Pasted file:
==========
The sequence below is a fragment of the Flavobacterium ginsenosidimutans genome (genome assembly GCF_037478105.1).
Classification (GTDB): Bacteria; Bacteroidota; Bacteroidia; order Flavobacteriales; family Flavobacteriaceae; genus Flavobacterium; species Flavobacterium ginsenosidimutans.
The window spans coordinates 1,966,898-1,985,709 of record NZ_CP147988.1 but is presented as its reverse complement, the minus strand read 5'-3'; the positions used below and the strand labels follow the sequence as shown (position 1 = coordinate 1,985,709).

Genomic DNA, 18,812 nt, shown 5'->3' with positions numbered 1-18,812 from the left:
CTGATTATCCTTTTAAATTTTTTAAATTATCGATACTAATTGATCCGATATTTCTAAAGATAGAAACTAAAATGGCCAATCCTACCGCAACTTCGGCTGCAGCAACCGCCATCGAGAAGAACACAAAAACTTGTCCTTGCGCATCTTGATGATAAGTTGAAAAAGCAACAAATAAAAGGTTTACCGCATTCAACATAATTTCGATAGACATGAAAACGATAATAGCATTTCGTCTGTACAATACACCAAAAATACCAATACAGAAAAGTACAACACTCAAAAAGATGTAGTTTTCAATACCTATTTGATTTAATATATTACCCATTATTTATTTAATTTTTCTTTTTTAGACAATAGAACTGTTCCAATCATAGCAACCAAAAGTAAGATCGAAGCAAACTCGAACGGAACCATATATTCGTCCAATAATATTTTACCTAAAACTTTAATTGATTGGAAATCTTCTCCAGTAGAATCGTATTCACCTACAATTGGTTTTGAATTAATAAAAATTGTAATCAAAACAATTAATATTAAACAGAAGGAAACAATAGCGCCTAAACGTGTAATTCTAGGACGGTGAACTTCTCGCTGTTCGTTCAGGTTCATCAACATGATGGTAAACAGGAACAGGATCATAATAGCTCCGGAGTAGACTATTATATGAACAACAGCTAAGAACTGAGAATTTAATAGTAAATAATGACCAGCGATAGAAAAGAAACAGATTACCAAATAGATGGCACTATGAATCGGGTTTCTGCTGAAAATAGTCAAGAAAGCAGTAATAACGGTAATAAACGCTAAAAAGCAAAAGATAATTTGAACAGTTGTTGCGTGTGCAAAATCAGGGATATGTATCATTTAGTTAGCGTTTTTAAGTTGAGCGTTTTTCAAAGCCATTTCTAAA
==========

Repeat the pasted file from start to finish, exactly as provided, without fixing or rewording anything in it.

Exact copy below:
The sequence below is a fragment of the Flavobacterium ginsenosidimutans genome (genome assembly GCF_037478105.1).
Classification (GTDB): Bacteria; Bacteroidota; Bacteroidia; order Flavobacteriales; family Flavobacteriaceae; genus Flavobacterium; species Flavobacterium ginsenosidimutans.
The window spans coordinates 1,966,898-1,985,709 of record NZ_CP147988.1 but is presented as its reverse complement, the minus strand read 5'-3'; the positions used below and the strand labels follow the sequence as shown (position 1 = coordinate 1,985,709).

Genomic DNA, 18,812 nt, shown 5'->3' with positions numbered 1-18,812 from the left:
CTGATTATCCTTTTAAATTTTTTAAATTATCGATACTAATTGATCCGATATTTCTAAAGATAGAAACTAAAATGGCCAATCCTACCGCAACTTCGGCTGCAGCAACCGCCATCGAGAAGAACACAAAAACTTGTCCTTGCGCATCTTGATGATAAGTTGAAAAAGCAACAAATAAAAGGTTTACCGCATTCAACATAATTTCGATAGACATGAAAACGATAATAGCATTTCGTCTGTACAATACACCAAAAATACCAATACAGAAAAGTACAACACTCAAAAAGATGTAGTTTTCAATACCTATTTGATTTAATATATTACCCATTATTTATTTAATTTTTCTTTTTTAGACAATAGAACTGTTCCAATCATAGCAACCAAAAGTAAGATCGAAGCAAACTCGAACGGAACCATATATTCGTCCAATAATATTTTACCTAAAACTTTAATTGATTGGAAATCTTCTCCAGTAGAATCGTATTCACCTACAATTGGTTTTGAATTAATAAAAATTGTAATCAAAACAATTAATATTAAACAGAAGGAAACAATAGCGCCTAAACGTGTAATTCTAGGACGGTGAACTTCTCGCTGTTCGTTCAGGTTCATCAACATGATGGTAAACAGGAACAGGATCATAATAGCTCCGGAGTAGACTATTATATGAACAACAGCTAAGAACTGAGAATTTAATAGTAAATAATGACCAGCGATAGAAAAGAAACAGATTACCAAATAGATGGCACTATGAATCGGGTTTCTGCTGAAAATAGTCAAGAAAGCAGTAATAACGGTAATAAACGCTAAAAAGCAAAAGATAATTTGAACAGTTGTTGCGTGTGCAAAATCAGGGATATGTATCATTTAGTTAGCGTTTTTAAGTTGAGCGTTTTTCAAAGCCATTTCTAAA